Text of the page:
• Martin Kienzle

Ransomware is becoming more pervasive and sophisticated. Is this the new normal?

The big news this past week was about the many facets of ransomware. The approaches are becoming more sophisticated, and the economic impact is becoming more widespread and deeper. Will this become a new normal for our IT infrastructure?


The technologies used are becoming more sophisticated and complex to deal with:

And with it’s broad spread, it’s even used to disguise other malware: This massive phishing campaign delivers password-stealing malware disguised as ransomware


The economic impact is has become substantial:


The Targets are hitting closer to home:


Other security and privacy news

There are plenty of other hacks out there,


Many new vulnerabilities were reported as well:



Two new reports show the pervasiveness and the breadth of risk

Privacy


With Pressure mounting for Congress to pass facial recognition regulations, Amazon extends ban on police using Rekognition facial recognition technology, no end in sight

However, One year after Amazon, Microsoft and IBM ended facial recognition sales to police, smaller players fill void, in particular US towns are buying Chinese surveillance tech tied to Uighur abuses. So it’s good to see that Washington DC dismantles its secretive facial recognition system

Overseas, China says TikTok's creator and LinkedIn are violating data privacy laws and in the UK,

Court finds GCHQ breached citizen's privacy with its bulk surveillance regime In Europe,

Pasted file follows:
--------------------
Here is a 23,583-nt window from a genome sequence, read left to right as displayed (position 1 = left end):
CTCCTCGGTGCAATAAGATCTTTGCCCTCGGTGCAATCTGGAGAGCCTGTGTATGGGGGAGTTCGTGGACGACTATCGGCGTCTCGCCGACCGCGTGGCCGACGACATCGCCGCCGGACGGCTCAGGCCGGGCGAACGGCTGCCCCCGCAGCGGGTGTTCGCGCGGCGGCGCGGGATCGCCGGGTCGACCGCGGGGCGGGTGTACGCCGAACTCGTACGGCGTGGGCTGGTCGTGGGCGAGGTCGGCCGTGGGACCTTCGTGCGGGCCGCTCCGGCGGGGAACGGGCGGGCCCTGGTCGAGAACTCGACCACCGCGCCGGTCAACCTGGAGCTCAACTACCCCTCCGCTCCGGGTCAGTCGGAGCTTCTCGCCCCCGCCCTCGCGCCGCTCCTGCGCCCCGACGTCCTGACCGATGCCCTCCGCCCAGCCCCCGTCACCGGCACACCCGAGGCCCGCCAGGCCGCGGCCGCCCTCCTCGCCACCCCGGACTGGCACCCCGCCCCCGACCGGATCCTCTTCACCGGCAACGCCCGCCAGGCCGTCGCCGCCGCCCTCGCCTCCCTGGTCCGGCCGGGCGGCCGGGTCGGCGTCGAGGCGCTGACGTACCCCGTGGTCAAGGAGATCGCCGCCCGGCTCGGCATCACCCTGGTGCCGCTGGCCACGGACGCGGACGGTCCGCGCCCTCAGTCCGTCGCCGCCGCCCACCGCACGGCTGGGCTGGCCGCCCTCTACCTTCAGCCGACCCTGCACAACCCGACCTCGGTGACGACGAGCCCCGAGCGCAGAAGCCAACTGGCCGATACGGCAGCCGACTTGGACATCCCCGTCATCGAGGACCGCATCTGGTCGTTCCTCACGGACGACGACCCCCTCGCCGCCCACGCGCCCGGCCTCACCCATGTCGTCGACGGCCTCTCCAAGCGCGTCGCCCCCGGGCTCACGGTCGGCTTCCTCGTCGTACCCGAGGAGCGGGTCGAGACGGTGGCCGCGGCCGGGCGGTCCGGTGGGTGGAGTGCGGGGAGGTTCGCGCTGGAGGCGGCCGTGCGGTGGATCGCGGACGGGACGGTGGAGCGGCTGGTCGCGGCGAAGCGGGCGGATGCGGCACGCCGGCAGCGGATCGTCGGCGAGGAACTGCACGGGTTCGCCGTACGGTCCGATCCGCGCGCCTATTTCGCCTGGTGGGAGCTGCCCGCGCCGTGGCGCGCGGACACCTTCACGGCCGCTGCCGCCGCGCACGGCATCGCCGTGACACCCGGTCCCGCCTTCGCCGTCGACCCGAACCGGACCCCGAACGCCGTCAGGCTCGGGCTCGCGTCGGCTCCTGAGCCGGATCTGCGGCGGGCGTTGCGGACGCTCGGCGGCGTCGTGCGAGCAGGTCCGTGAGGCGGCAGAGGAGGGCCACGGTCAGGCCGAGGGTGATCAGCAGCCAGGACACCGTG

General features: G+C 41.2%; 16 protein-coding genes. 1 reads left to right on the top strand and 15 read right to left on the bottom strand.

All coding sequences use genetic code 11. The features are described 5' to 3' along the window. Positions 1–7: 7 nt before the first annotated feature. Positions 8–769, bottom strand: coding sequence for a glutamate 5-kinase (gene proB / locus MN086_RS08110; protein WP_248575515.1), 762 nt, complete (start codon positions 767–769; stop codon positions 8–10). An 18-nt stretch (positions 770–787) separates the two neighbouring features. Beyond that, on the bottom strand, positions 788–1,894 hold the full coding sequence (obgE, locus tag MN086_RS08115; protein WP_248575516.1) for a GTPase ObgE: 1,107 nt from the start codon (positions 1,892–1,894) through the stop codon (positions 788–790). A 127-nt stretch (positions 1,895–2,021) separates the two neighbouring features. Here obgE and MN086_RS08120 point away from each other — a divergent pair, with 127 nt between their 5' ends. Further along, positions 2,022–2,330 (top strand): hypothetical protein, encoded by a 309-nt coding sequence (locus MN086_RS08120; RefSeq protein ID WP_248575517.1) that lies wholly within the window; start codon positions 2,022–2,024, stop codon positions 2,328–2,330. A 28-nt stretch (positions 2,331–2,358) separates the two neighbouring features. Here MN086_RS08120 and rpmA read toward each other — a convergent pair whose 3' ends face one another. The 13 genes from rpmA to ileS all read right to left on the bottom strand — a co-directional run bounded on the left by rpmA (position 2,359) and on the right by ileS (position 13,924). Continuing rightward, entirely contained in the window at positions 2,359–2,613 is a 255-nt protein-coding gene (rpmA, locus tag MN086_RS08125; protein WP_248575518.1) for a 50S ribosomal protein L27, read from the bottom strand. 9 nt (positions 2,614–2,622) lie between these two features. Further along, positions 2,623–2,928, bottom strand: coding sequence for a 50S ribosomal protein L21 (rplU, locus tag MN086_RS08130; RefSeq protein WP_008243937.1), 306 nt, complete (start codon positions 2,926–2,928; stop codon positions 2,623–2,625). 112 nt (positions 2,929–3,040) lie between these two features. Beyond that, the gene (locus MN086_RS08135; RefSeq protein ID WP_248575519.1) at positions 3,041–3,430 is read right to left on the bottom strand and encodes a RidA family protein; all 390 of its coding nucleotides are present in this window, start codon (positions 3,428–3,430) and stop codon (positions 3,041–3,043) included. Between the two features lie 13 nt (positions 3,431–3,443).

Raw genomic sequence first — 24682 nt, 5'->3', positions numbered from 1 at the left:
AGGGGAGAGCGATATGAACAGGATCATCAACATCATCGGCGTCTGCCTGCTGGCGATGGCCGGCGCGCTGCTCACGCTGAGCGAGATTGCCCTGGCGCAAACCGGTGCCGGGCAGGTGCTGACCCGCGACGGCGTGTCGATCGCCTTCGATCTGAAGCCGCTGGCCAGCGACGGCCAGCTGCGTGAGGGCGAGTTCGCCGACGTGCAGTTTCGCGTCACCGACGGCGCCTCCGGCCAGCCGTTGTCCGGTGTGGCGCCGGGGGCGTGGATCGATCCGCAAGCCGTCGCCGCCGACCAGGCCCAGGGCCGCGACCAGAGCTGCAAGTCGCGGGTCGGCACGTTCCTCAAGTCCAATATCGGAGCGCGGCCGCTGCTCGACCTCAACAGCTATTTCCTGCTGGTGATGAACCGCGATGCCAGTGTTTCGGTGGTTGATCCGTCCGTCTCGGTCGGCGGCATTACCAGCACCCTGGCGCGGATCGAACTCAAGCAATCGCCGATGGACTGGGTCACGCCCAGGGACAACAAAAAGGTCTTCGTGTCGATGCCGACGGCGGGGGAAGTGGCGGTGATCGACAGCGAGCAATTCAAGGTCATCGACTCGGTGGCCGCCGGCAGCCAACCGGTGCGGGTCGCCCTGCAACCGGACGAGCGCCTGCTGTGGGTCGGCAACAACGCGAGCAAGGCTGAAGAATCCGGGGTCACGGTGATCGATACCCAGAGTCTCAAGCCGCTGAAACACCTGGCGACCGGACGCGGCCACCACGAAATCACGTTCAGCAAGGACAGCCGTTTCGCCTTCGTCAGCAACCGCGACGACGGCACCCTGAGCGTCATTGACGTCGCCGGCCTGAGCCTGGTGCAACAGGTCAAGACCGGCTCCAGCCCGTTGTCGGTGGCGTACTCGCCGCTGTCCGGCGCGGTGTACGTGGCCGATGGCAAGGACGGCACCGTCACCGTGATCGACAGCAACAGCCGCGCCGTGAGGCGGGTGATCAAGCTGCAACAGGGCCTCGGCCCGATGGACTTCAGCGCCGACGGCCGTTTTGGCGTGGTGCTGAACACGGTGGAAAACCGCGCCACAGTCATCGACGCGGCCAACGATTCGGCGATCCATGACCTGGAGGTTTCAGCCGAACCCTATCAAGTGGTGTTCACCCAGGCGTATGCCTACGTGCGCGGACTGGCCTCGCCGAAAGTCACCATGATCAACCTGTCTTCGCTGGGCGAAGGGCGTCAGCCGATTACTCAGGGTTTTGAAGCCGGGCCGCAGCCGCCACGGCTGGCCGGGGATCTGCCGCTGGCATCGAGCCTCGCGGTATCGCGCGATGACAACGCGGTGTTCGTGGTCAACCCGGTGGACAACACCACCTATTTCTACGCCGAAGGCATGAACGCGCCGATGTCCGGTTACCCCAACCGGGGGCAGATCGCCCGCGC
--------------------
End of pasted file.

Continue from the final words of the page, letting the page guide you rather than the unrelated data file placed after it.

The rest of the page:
Clearview AI hit with sweeping legal complaints over controversial face scraping


If you are concerned about the use of dark patterns, The Dark Patterns Tipline Wants to Hear How Sites Manipulate You


Regulation


After the spectacular Colonial hack, DHS confirms new cybersecurity rules for pipeline companies. However, why should those rules not also be applied to the electrical grid, to the health care systems, and to other fundamental infrastructure systems? Simple finger wagging Biden Administration to Security Companies: Do Better will not be effective. In the UK, to handle supply chain attacks, Supply chain hacking attacks: Government eyes new rules to tighten security

In the US Senate, Mandatory opt-out, data breach notification part of new privacy bill

And in Europe, privacy and antitrust activities are ramping up significantly.


The data US / EU data exchange continues to be challenged, as the European Parliament amps up pressure on EU-US data flows and GDPR enforcement withthe EU privacy watchdog probing the use of AWS and Azure cloud services, and with the Irish data regulator still probing Facebook data transfer policy


Antitrust issues are being raised on several fronts:


The direction of future regulation is clear: Mass surveillance must have meaningful safeguards, says ECHR and an EU lawmaker calls for stronger privacy rights as part of new tech rules